combatCombatZelda‘s combat has naturally evolved over time, so let’s follow the evolution. Ocarina of Time (+1) established Z-targeting, perhaps the single most important mechanic ever created for 3D adventure games. Majora’s Mask (+2) improved on that system by granting Link three additional forms, each with their own unique attack styles. Wind Waker (+3) kept Link as a Hylian throughout, but added timed counter attacks to the Z-target system; Twilight Princess (+4) introduced advanced sword techniques in addition to the counter system. Z-targeting reach it’s arguable apex in Skyward Sword (+5). Some don’t like the game’s motion controls, but the 1-to-1 movement match allowed for depth of combat most games will never achieve; you learn quickly that every fight in the game, from the lowliest bokoblin up to the final boss, requires a unique combat strategy. If you don’t figure that out quickly, then you won’t get far in Skyward Sword.

pacingPacing – The flow of a game does a lot to dictate the enjoyment of the overall experience. Ocarina of Time (+5) is almost flawlessly paced. The endgame runs a little long, but other than that, the story and adventure keep moving. The Wind Waker (+4) takes criticism for its endgame Triforce quest, but if you’ve been treasure hunting while sailing the Great Sea for the whole game, odds are you’ll have most of the… *ahem*… “Triumph Fork” pieces by the time you reach that quest. Twilight Princess‘s (+3) cow-wrangling opening is looooong, but once the quest itself begins the game keeps moving at a proper clip. Majora’s Mask (+2) has an inherent flaw baked into its central design element: the Groundhog Day of Zelda games requires the player to repeat tasks multiple times after resetting the world every three days, and repetition in adventure games is almost never a recipe for success. Skyward Sword’s (+1) pace is wildly uneven and repetitive: Link must explore the same compact environments over and over, going so far as to have to re-enter some dungeons, and both the beginning game and endgame are long, drawn-out, seemingly interminable affairs. A direct quote from early on in my play-through: “I’ve been playing this game for three hours and I’m hunting squirrels in the forest. Eff you, Nintendo.”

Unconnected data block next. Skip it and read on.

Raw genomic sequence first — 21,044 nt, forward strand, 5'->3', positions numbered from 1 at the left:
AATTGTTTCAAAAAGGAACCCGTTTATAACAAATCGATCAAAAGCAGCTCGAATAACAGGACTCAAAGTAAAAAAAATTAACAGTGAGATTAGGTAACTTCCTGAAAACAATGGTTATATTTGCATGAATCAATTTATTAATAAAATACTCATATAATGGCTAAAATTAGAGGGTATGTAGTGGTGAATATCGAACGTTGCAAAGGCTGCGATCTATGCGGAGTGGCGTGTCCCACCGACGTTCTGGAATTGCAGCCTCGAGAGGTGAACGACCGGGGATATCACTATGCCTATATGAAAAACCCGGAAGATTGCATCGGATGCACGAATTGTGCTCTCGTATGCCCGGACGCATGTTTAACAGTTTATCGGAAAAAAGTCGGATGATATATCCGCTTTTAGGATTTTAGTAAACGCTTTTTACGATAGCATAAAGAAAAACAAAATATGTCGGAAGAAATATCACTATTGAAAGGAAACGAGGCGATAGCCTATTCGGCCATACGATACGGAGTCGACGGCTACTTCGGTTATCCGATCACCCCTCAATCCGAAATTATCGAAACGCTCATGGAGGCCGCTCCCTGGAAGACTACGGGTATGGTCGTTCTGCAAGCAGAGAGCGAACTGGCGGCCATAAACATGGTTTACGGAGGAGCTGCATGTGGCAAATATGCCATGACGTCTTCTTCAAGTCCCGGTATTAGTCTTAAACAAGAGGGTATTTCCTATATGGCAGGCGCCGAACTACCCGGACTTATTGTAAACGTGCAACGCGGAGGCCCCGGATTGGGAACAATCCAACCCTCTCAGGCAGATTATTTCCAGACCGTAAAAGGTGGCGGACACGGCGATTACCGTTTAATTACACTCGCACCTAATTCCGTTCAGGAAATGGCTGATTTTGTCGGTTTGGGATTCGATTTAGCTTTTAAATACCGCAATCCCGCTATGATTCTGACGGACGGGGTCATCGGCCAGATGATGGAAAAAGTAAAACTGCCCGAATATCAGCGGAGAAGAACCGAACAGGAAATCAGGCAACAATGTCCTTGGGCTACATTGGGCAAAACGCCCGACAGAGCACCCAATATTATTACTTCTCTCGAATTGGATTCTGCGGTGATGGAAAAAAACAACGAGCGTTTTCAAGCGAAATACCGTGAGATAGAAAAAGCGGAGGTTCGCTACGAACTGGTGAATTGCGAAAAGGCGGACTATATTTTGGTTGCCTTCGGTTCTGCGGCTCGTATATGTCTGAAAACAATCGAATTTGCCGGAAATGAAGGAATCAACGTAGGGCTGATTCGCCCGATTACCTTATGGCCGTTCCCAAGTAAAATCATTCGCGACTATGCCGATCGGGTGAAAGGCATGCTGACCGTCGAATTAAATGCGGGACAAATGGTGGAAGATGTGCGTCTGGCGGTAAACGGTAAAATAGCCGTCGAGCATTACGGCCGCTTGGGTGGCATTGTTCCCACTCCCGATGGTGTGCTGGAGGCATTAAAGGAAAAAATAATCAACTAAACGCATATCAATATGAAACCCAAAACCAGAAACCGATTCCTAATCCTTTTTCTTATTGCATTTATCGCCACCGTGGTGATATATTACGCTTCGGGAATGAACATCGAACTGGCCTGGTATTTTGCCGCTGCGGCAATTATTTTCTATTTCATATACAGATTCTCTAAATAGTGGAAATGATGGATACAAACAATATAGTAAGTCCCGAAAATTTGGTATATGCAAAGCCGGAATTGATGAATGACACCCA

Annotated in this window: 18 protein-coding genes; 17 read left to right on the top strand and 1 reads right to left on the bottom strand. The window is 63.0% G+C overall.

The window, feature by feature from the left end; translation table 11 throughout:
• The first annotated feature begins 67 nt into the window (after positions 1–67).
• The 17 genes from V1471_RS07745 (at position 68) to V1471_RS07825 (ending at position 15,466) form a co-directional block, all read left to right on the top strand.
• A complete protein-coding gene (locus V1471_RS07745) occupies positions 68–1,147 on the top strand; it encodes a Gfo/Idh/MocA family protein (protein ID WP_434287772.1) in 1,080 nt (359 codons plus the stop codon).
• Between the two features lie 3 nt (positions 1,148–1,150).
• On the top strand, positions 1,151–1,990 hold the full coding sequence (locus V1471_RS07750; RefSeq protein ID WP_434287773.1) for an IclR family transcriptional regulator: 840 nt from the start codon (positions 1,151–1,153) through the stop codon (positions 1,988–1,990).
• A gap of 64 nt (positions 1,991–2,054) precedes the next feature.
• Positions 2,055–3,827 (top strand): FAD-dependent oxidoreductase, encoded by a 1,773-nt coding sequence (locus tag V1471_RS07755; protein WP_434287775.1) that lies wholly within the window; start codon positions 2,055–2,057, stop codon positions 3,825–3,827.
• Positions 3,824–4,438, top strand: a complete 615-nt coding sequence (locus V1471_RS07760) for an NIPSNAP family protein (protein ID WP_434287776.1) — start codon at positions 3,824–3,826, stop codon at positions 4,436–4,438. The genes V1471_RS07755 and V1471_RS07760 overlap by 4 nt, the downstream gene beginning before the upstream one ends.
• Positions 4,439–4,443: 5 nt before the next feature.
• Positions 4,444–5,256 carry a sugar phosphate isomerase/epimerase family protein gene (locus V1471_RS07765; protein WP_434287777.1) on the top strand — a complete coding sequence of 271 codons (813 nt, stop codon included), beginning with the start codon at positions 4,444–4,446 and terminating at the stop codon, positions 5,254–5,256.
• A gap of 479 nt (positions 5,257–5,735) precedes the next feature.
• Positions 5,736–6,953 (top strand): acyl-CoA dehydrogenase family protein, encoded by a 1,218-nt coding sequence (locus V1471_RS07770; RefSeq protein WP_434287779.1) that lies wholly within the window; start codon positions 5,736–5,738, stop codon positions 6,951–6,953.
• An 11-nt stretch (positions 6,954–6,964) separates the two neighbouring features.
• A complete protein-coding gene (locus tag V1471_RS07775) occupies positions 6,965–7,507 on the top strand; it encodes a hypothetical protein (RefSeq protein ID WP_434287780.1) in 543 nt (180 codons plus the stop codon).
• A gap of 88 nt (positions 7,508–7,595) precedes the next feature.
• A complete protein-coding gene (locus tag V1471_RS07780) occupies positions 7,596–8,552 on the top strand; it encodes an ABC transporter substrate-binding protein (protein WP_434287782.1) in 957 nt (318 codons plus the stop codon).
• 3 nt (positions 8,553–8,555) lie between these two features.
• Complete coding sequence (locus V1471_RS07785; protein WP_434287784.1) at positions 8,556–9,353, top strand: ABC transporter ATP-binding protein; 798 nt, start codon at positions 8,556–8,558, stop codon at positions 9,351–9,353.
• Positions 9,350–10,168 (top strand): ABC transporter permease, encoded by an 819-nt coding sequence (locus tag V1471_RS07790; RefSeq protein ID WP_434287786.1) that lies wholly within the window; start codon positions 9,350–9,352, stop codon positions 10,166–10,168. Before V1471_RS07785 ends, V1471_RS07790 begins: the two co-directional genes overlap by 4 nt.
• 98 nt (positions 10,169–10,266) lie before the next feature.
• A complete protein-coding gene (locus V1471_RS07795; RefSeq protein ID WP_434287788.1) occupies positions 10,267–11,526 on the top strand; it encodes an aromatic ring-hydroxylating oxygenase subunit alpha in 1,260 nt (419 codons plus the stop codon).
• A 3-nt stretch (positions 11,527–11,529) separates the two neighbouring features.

narrativeNarrativeSkyward Sword (+5) is the first Zelda game to openly acknowledge the larger chronology of the series, for better or for worse. Its structure as the definitive origin story of Zelda lore and as the game with the deepest development of the Link/Zelda relationship combine to give it the strongest narrative in the series. Also: Groose. Ocarina of Time (+4), on the other hand, sets the standard for what a Zelda story is: three parts of the Triforce represented in a trio of figures, a sealed off golden land, a Hyrule (and an alternate Hyrule) to explore, etc., etc. The Wind Waker (+3) presents a pivot point in Zelda lore, effectively acting as an end point to the legend of Hyrule and the Triforce, a counter-balance to the origin elements in Skyward Sword. Twilight Princess (+2) is a self-contained story, but one that touches upon all the key elements that make up a Zelda game, and introduces a compelling new character into the franchise in Midna. Majora’s Mask (+1) has a strange narrative structure, in that it takes place outside of Hyrule and Link is, more or less, an observer to the fates of the inhabitants of Termina, the land in which the game takes place. Link has no… *heh heh*… link to Termina, and if he has no link to the land, neither does the player for whom he serves as an avatar.